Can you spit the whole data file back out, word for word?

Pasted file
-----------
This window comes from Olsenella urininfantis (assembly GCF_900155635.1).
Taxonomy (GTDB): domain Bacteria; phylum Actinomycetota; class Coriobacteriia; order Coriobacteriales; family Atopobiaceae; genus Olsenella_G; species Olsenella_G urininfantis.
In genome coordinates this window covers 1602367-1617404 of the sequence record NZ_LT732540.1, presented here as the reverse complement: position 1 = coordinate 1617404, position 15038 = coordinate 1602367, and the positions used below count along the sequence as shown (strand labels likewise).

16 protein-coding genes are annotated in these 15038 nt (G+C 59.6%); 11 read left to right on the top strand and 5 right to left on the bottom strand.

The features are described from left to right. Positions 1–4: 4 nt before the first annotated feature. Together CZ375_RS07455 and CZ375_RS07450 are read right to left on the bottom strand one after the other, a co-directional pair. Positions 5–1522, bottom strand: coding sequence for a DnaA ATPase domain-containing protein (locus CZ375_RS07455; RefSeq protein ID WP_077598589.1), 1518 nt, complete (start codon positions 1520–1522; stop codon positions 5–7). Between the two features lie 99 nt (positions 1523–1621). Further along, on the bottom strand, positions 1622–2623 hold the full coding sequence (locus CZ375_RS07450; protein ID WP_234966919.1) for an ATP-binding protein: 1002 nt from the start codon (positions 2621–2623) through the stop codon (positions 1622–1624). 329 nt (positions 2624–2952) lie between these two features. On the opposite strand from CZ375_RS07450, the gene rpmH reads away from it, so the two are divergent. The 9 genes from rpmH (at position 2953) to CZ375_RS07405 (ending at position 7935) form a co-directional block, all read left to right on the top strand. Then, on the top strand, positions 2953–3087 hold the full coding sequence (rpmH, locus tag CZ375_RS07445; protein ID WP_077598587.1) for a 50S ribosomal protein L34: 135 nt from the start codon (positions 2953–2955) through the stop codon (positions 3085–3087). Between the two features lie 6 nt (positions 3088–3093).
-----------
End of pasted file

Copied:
This window comes from Olsenella urininfantis (assembly GCF_900155635.1).
Taxonomy (GTDB): domain Bacteria; phylum Actinomycetota; class Coriobacteriia; order Coriobacteriales; family Atopobiaceae; genus Olsenella_G; species Olsenella_G urininfantis.
In genome coordinates this window covers 1602367-1617404 of the sequence record NZ_LT732540.1, presented here as the reverse complement: position 1 = coordinate 1617404, position 15038 = coordinate 1602367, and the positions used below count along the sequence as shown (strand labels likewise).

16 protein-coding genes are annotated in these 15038 nt (G+C 59.6%); 11 read left to right on the top strand and 5 right to left on the bottom strand.

The features are described from left to right. Positions 1–4: 4 nt before the first annotated feature. Together CZ375_RS07455 and CZ375_RS07450 are read right to left on the bottom strand one after the other, a co-directional pair. Positions 5–1522, bottom strand: coding sequence for a DnaA ATPase domain-containing protein (locus CZ375_RS07455; RefSeq protein ID WP_077598589.1), 1518 nt, complete (start codon positions 1520–1522; stop codon positions 5–7). Between the two features lie 99 nt (positions 1523–1621). Further along, on the bottom strand, positions 1622–2623 hold the full coding sequence (locus CZ375_RS07450; protein ID WP_234966919.1) for an ATP-binding protein: 1002 nt from the start codon (positions 2621–2623) through the stop codon (positions 1622–1624). 329 nt (positions 2624–2952) lie between these two features. On the opposite strand from CZ375_RS07450, the gene rpmH reads away from it, so the two are divergent. The 9 genes from rpmH (at position 2953) to CZ375_RS07405 (ending at position 7935) form a co-directional block, all read left to right on the top strand. Then, on the top strand, positions 2953–3087 hold the full coding sequence (rpmH, locus tag CZ375_RS07445; protein ID WP_077598587.1) for a 50S ribosomal protein L34: 135 nt from the start codon (positions 2953–2955) through the stop codon (positions 3085–3087). Between the two features lie 6 nt (positions 3088–3093).